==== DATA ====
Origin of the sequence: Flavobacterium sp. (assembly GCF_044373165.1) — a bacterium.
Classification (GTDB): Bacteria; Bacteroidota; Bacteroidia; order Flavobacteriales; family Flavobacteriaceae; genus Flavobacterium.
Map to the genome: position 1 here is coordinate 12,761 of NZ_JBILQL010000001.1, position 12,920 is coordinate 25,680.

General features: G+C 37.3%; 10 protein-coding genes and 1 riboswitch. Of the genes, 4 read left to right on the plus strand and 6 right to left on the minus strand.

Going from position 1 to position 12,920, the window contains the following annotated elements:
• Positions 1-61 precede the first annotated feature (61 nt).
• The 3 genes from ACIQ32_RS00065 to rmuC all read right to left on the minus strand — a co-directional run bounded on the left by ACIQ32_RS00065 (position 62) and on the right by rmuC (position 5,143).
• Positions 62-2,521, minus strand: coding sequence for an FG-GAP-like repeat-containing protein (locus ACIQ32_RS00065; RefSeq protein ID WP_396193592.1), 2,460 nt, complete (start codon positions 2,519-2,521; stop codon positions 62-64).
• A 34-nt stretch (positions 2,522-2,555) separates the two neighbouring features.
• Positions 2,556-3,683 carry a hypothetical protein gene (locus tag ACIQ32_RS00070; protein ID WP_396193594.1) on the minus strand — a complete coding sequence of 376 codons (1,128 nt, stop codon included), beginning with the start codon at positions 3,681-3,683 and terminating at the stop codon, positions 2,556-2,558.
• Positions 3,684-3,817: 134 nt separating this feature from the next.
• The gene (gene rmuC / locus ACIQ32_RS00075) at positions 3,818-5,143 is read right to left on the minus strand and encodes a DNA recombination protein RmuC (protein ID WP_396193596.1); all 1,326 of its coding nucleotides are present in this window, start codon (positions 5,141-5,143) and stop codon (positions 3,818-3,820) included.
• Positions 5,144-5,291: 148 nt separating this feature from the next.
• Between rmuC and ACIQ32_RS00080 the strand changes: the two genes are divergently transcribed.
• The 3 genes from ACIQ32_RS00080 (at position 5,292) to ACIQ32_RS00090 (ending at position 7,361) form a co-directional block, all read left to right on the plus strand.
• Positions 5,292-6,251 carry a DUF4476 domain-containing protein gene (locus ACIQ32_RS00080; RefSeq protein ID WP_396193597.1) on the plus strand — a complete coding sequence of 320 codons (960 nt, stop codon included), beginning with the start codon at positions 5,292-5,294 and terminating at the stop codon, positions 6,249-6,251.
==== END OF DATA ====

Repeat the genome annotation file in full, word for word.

Origin of the sequence: Flavobacterium sp. (assembly GCF_044373165.1) — a bacterium.
Classification (GTDB): Bacteria; Bacteroidota; Bacteroidia; order Flavobacteriales; family Flavobacteriaceae; genus Flavobacterium.
Map to the genome: position 1 here is coordinate 12,761 of NZ_JBILQL010000001.1, position 12,920 is coordinate 25,680.

General features: G+C 37.3%; 10 protein-coding genes and 1 riboswitch. Of the genes, 4 read left to right on the plus strand and 6 right to left on the minus strand.

Going from position 1 to position 12,920, the window contains the following annotated elements:
• Positions 1-61 precede the first annotated feature (61 nt).
• The 3 genes from ACIQ32_RS00065 to rmuC all read right to left on the minus strand — a co-directional run bounded on the left by ACIQ32_RS00065 (position 62) and on the right by rmuC (position 5,143).
• Positions 62-2,521, minus strand: coding sequence for an FG-GAP-like repeat-containing protein (locus ACIQ32_RS00065; RefSeq protein ID WP_396193592.1), 2,460 nt, complete (start codon positions 2,519-2,521; stop codon positions 62-64).
• A 34-nt stretch (positions 2,522-2,555) separates the two neighbouring features.
• Positions 2,556-3,683 carry a hypothetical protein gene (locus tag ACIQ32_RS00070; protein ID WP_396193594.1) on the minus strand — a complete coding sequence of 376 codons (1,128 nt, stop codon included), beginning with the start codon at positions 3,681-3,683 and terminating at the stop codon, positions 2,556-2,558.
• Positions 3,684-3,817: 134 nt separating this feature from the next.
• The gene (gene rmuC / locus ACIQ32_RS00075) at positions 3,818-5,143 is read right to left on the minus strand and encodes a DNA recombination protein RmuC (protein ID WP_396193596.1); all 1,326 of its coding nucleotides are present in this window, start codon (positions 5,141-5,143) and stop codon (positions 3,818-3,820) included.
• Positions 5,144-5,291: 148 nt separating this feature from the next.
• Between rmuC and ACIQ32_RS00080 the strand changes: the two genes are divergently transcribed.
• The 3 genes from ACIQ32_RS00080 (at position 5,292) to ACIQ32_RS00090 (ending at position 7,361) form a co-directional block, all read left to right on the plus strand.
• Positions 5,292-6,251 carry a DUF4476 domain-containing protein gene (locus ACIQ32_RS00080; RefSeq protein ID WP_396193597.1) on the plus strand — a complete coding sequence of 320 codons (960 nt, stop codon included), beginning with the start codon at positions 5,292-5,294 and terminating at the stop codon, positions 6,249-6,251.